SIFT (Small-Scale Intensive Farm Training program) was created to help every community increase their food security by producing their own healthy food. SIFT, with NCAT, is developing a working, sustainably managed, demonstration farm on five acres at our Butte, Montana, headquarters. This farm serves as the backdrop for an intensive, hands-on training program that teaches farmers and future farmers, urban food producers, community leaders, and citizens how to commercially produce high-value, nutrient-rich food on small parcels of land.
20' x 40'. Originally tilled up in 2011, we currently have four wide beds in this plot. The east half was prepared by rototiller with composted steer manure incorporated into the soil, while the west half was prepared by double-digging, with compost incorporated into the soil. This season we will experiment to see which method works better for us.
Currently growing: Russian Red garlic and German Red garlic, planted in October and covered in a thick layer of straw mulch. Both are hardneck varieties suitable for cold climates such as ours. Also growing snow peas, snap peas, lettuce mix, and head lettuce.
20' x 40'. Originally tilled up in 2011, and amended with compost. Rows of many crop varieties are wide and close together.
Currently growing: radishes, kale, mustard greens, arugula, bok choi, turnips, scallions, two varieties of beets (one standard red variety and one with bullseye markings), two varieties of spinach, and three varieties of carrots.
Plot 3 is coming as soon as our tiller cooperates!
Plot 4 is coming as soon as our tiller cooperates!
Plot 5 is coming as soon as our tiller cooperates!
The garage houses NCAT's company Priuses, but SIFT also uses it for storage purposes. Most of our tools and hoses hang in here, as well as many of our seeds. We're also in the process of setting up a wash station on the north side of the garage to process our vegetables as we harvest them for sale at the farmers market and donation to the food bank or rescue mission.
Latest Temperature: 49.64 FLast Updated: 2013-05-19 03:39:37 MST
12' x 40'. Built in 2011 using untreated 2"x8" hemfir boards for the baseboards, rebar, 2" PVC pipes for the hoops, 1" PVC pipes for purlins, untreated 1x4" hemfir boards for hipboards, plywood for the north end, and 6-mil greenhouse film from Farmtek as a cover. The sides can roll up to the hipboards, approximately 4' above the baseboards, to provide air circulation in summer. Total cost: about $1,500.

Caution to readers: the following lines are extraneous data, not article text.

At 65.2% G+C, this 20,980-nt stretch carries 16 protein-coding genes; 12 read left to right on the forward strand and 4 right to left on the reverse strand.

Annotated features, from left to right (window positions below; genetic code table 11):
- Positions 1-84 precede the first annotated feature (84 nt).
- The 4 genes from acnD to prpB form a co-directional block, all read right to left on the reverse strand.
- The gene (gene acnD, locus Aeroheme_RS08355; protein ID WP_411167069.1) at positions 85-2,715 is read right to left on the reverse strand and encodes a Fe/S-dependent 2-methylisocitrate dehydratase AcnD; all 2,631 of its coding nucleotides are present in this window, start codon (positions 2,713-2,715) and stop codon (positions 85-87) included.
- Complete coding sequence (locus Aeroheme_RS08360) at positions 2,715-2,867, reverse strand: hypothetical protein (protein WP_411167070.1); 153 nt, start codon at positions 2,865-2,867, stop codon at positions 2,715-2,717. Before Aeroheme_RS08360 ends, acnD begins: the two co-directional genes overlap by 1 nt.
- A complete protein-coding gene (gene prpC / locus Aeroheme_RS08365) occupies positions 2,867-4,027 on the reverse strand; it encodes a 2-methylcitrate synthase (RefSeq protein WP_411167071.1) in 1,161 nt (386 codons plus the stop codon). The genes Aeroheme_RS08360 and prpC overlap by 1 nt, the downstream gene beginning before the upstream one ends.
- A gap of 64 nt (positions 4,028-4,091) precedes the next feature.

Currently growing: Cover crop of wheat and peas.
Latest Temperature: 60.08 FLast Updated: 2013-05-17 14:05:15 MST
12' x 40'. Built in 2011 using untreated 2"x8" hemfir boards for the baseboards, rebar, 2" PVC pipes for the hoops, 1" PVC pipes for purlins, untreated 1"x4" hemfir boards for hipboards, plywood for the ends, and 5-mm Solexx as a cover. Total cost: about $1,800.
Currently growing: Nothing, but crop residue from last season was left in the ground to decompose and add organic matter to the soil.
Latest Temperature: 52.88 FLast Updated: 2013-05-17 12:27:25 MST
12' x 40'. Built in 2011 using untreated 2"x8" hemfir boards for the baseboards, rebar, 2" PVC pipes for the hoops, 1" pvc pipes for purlins, untreated 1"x4" hemfir boards for hipboards, and 6- mil greenhouse film from FarmTek as a cover. The sides can roll up to the hipboards, approximately 4' above the baseboards, to provide air circulation in summer. Total cost: about $1,500.
Currently growing: Cold-loving plants: arugula, mustard greens, spinach, radish, lettuce, mache, and scallions. In-bed composting is in progress in here, as well.
Latest Temperature: 59.18 FLast Updated: 2013-05-17 12:23:20 MST
12' x 40'. Built in 2011 using untreated 2x8" hemfir boards for the baseboards, rebar, 2" pvc pipes for the hoops, 1" pvc pipes for purlins, untreated 1x4" hemfir boards for hipboards, plywood for the north end, and 6-mil greenhouse film from Farmtek as a cover. The sides can roll up to the hipboards, approximately 4' above the baseboards, to provide air circulation in summer. Total cost: about $1,500.
Currently growing: Carrots and parsnips overwintering under low tunnels. In-bed composting in progress, as well.
Latest Temperature: 43.88 FLast Updated: 2013-05-19 03:18:24 MST
In addition to the greenhouse attached to the south side of the NCAT building (not pictured on this map), the SIFT farm includes this freestanding greenhouse. Built in 1978 as a demonstration of a low-cost passive solar greenhouse (meaning we add no additional heat), and facing due south to capture the maximum amount of sunlight, NCAT employees used it for years to grow vegetables in the raised beds. SIFT took over management of the greenhouse in 2011.